The Turner Prize maintained its controversial place on the awards’ calendar yesterday, as the top prize for 2015 went to a London-based design and architecture collective called ‘Assemble’. Their involvement in a major regeneration scheme of derelict housing in Toxteth in Liverpool scooped the group £25,000. The awards ceremony was held at Glasgow’s Tramway this year, in recognition of the city’s involvement in the development of many of the recent winners.

Regeneration scheme for the local community

Assemble’s project involved overhauling ten houses in the Toxteth area, with 14-18 people comprising their group.

All of the collective are aged in their 20s and the majority of them studied architecture together. The surprised winners were joined by several Liverpool residents on stage as they received their award from Kim Gordon, a member of the New York rock band Sonic Youth.

Whether it was a shock nomination or not for them to receive, they join a list of illustrious contemporaries as the likes Damien Hirst and Steve McQueen have been heralded as former Turner Prize winners.

Art or not?

Yet again art critics and broadcasters watching on were left shaking their heads afterwards and doubting whether the winning entry actually represented ‘modern art’. Channel 4 aired live coverage of the ceremony, with the respected author and broadcaster Muriel Gray watching the events unfold.

She suggested that it represented “socially responsible, beautiful architecture,” before adding that it was “a very peculiar year” (in terms of the shortlist nominees) and that the recognition afforded by the Turner Prize looked to be moving in a different direction to the past. Certainly it seems that the organisers are stretching the boundaries to include non-artists among the nominees, unlike the categorisation of the previous winners.

Four-strong shortlist

In addition to ‘Assemble’, three other nominees made the shortlist this year, demonstrating the eclectic nature of the competing projects:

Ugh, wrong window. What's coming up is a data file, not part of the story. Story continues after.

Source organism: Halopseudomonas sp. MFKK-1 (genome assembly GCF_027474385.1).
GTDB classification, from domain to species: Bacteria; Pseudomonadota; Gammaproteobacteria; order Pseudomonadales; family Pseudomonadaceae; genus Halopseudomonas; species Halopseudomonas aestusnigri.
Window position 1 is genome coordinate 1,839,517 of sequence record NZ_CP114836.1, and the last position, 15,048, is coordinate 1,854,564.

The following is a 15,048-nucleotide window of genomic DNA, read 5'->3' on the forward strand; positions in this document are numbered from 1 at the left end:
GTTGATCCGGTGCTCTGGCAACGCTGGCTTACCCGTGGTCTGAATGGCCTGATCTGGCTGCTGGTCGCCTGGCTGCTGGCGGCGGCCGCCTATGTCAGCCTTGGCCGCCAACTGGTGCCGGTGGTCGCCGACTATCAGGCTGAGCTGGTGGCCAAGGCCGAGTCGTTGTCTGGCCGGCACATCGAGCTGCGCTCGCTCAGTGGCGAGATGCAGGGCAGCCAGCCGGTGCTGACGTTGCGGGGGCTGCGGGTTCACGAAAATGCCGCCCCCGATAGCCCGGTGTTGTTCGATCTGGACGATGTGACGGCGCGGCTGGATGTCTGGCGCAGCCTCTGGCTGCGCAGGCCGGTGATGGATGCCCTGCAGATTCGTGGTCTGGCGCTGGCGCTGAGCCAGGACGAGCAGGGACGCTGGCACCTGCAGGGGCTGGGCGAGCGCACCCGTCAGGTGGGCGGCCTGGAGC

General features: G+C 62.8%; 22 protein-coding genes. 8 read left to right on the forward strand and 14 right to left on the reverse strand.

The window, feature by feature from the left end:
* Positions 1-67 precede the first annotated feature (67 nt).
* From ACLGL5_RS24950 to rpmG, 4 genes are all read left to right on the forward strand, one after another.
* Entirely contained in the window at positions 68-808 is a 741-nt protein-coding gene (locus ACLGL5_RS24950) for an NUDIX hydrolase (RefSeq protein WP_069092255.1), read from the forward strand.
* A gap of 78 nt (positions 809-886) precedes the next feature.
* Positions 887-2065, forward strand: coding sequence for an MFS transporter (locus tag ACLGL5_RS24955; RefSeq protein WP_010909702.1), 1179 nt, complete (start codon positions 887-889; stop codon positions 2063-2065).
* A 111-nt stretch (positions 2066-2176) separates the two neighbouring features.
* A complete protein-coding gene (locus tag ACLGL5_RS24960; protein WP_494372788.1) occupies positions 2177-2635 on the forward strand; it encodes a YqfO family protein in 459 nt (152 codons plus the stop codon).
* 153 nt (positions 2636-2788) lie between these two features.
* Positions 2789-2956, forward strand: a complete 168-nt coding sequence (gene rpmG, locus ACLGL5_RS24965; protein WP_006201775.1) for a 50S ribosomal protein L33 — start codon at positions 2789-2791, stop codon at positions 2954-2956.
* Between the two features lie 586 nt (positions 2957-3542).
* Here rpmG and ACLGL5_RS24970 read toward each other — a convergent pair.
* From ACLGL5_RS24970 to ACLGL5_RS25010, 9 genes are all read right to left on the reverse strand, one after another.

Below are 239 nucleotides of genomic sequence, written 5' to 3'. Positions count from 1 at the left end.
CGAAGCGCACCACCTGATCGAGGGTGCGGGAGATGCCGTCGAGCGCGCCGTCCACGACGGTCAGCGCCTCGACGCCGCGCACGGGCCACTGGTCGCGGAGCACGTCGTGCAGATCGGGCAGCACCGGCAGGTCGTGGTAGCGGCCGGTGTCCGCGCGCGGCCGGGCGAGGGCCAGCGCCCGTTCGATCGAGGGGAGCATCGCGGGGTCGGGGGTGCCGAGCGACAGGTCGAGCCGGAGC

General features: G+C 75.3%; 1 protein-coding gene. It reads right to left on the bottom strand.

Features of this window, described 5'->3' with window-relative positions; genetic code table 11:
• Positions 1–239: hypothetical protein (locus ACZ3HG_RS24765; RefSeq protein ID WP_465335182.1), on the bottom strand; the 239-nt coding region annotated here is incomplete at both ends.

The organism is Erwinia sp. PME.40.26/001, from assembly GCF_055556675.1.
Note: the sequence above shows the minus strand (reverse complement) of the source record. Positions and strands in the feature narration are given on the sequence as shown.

• Janice Kerbel wrote an operatic piece called ‘DOUG’ which is in essence performance art, including nine songs for sixvoices.
  • Bonnie Camplin explored the world of the supernatural, by setting up a study centre called the ‘Military Industrial Complex’ based at the South London Gallery. Her work included sharing interviews with people who have claimed to have been exposed to paranormal experiences in the past.
  • Nicole Wermers earned her nomination for an installation entitled ‘Infrastruktur’. Born in Germany but now living in London, Wermers’ exhibition incorporates setting out ten chairs with their backs having fur coats sewn into them.

All three of the disappointed nominees at least had the consolation of receiving a runners-up award of £5,000 each, in addition to a ready-made showcase and publicity for their work.

Inaugural event in the 80s

From its beginnings in 1984, the Turner Prize (named in honour of the English painter J. M. W. Turner) has sought to recognise the work of visual artists from Britain under the age of 50. Organised by the Tate gallery it has sought to expand its reach outside of London in recent times, hence the reasoning behind the ceremony being held at a venue outside of the capital.

No one can deny that the Turner Prize continues to keep people talking about contemporary art and hence has surely achieved one of its major aims once again. Whether the winners’ entry represents ‘art’ or not is up for debate it seems, with the definition evolving and no doubt continuing to do so into the future.